Nairobi- Wildfires are burning more harshly, and on a daily basis, urban noise pollution is developing into a global public health menace and phenological mismatches – disturbances in the timing of life-cycle stages in natural systems – are pushing ecological effects.
These crucial environmental issues, demanding greater attention, are highlighted in the new Frontiers Report published today by the UN Environment Programme (UNEP).
This is the fourth edition of the Frontiers Report, which was first publicized in 2016 with an alert to the high risk of zoonotic diseases, four years before the outbreak of the COVID-19 pandemic.
As per the Frontiers report, which recognizes and provides solutions to the three major environmental related that merit attention and action from government and the public at a significant level, said ‘Inger Andresen’, Executive director of UNEP.
The three topics are Urban noise pollution, wildfires and phenological shifts reported and the issues that highlight the urgent need to address the tripartite planetary trouble of climate change, pollution and biodiversity loss.”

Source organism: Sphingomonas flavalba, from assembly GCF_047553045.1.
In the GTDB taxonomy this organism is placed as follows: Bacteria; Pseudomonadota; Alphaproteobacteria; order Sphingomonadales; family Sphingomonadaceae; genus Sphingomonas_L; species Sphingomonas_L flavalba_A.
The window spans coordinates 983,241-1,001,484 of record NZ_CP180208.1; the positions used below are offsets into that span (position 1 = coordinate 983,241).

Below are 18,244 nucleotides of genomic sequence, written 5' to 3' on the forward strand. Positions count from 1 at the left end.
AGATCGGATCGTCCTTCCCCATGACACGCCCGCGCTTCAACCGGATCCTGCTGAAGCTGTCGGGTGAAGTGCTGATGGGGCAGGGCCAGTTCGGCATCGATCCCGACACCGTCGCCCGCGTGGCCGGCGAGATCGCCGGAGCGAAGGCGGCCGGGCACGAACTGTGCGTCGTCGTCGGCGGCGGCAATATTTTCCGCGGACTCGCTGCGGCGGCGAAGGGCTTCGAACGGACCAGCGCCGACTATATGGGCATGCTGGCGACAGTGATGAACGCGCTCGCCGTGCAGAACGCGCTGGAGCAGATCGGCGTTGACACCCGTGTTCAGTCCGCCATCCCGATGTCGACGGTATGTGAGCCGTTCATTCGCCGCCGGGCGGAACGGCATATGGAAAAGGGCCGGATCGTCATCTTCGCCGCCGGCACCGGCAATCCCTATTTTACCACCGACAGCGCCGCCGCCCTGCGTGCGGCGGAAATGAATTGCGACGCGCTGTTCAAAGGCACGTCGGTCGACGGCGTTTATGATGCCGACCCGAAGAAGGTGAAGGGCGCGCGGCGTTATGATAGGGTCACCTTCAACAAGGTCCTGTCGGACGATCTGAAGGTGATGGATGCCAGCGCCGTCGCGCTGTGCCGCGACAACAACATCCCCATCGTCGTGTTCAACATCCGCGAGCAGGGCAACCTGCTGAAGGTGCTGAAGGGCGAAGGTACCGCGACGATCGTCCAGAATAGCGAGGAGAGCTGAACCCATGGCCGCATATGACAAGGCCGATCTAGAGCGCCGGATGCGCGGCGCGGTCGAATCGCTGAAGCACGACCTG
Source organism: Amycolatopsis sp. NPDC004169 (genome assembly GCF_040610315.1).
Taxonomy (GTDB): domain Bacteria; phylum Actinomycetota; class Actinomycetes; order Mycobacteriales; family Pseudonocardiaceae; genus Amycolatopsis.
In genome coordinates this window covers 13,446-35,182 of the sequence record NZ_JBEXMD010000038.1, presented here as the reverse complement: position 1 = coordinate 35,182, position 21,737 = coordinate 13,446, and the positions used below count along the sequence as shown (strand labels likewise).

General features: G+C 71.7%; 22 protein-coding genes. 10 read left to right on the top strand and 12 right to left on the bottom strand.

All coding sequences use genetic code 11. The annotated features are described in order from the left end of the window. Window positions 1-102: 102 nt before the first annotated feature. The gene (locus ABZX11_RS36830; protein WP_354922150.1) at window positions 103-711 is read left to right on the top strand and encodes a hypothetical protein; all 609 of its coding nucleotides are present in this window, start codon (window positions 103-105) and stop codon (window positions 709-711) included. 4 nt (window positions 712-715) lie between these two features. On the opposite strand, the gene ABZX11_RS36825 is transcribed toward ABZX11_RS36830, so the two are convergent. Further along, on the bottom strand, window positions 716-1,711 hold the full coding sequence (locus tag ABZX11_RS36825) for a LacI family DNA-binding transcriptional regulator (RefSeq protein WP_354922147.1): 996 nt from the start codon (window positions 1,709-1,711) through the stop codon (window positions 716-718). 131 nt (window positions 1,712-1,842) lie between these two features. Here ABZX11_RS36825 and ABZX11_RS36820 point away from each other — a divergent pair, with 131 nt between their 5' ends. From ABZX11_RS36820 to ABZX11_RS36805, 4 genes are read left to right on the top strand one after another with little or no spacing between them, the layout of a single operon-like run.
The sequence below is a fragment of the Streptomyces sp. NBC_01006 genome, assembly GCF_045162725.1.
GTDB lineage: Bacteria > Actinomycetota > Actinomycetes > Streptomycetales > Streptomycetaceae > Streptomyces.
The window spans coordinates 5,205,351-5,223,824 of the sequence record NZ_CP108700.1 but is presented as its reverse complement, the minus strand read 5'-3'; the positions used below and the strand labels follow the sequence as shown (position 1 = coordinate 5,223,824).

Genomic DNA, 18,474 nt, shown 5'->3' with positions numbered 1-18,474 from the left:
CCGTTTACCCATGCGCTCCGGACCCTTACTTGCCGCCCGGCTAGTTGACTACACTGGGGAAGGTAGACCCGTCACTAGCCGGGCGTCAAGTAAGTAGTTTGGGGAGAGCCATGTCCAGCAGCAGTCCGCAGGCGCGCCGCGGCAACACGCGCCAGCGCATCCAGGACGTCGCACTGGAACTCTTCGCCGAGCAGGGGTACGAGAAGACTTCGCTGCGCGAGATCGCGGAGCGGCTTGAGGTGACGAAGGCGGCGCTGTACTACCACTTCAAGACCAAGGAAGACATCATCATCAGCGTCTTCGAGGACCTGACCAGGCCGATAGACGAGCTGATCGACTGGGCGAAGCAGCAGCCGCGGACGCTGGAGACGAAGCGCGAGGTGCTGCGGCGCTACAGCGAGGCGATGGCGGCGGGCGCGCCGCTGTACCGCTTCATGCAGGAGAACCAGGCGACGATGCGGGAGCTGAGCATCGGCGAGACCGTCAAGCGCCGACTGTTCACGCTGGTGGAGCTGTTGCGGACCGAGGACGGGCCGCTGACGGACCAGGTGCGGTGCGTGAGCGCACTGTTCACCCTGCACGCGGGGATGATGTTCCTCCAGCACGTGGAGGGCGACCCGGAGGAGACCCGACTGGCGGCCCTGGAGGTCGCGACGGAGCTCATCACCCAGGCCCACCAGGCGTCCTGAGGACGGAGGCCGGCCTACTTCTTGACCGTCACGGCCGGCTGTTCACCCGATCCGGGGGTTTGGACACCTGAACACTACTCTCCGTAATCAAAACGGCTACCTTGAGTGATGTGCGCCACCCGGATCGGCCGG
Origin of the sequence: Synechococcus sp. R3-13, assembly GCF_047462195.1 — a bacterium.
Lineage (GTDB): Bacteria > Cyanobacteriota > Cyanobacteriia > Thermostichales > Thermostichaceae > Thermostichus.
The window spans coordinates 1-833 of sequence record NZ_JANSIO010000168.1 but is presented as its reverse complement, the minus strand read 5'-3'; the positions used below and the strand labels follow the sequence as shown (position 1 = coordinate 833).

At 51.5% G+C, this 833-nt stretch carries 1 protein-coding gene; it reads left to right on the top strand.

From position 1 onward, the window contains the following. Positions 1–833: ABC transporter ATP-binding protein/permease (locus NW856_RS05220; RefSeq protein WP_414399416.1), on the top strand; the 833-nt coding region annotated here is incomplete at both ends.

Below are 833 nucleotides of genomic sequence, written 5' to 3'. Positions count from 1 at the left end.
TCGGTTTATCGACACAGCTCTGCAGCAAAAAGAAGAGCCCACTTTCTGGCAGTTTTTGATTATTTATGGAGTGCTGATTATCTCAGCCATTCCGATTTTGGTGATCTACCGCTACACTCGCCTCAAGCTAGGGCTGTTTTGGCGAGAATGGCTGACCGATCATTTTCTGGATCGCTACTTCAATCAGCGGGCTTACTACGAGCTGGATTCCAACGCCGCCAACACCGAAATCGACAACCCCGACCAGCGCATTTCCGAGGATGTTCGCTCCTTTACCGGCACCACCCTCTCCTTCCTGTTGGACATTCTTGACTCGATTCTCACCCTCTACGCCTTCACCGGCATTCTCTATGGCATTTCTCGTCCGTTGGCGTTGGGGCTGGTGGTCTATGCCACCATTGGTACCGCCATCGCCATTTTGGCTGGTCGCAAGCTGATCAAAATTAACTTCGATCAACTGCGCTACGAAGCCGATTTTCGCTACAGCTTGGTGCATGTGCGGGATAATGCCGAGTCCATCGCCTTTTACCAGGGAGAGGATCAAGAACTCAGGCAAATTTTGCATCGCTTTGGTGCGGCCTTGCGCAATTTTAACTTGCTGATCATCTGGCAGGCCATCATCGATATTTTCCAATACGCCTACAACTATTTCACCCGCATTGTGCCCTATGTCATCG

🔴 Deadly wildfires
🔴 Noise pollution in cities
🔴 Disruptions to the rhythm of nature
— United Nations (@UN) February 17, 2022
Noise pollution in cities is a growing threat to public health:
Undesirable, long and high-level sounds from road traffic, railways, or relaxation activities harm human health and well-being. This chronic pain and sleep disorders result in severe heart diseases and metabolic diseases such as diabetes, hearing impairment, and poorer mental health.
Noise pollution already guides to 12,000 premature deaths per year in the European Union and affects one in five EU citizens. Acceptable noise levels are reached in many cities worldwide, including Algiers, Bangkok, Damascus, Dhaka, Ho Chi Minh City, Ibadan, Islamabad and New York.
Particularly affected are the very young, the old and marginalized communities near high traffic roads, industrial areas and far from green spaces.
It is also a danger to animals, altering communications and the behaviour of various species, including birds, insects, and amphibians.
As per the data of 2002 and 2016, in which they recorded an average of about 423 million hectares of 4.23 million square km of the Earth’s land surface– this is the area with the size of the entire European Union burned, became the most common in mixed forest and savannah ecosystems. As per counting, 67 per cent of the annual global area burned by the fires, including wildfires, in the African region.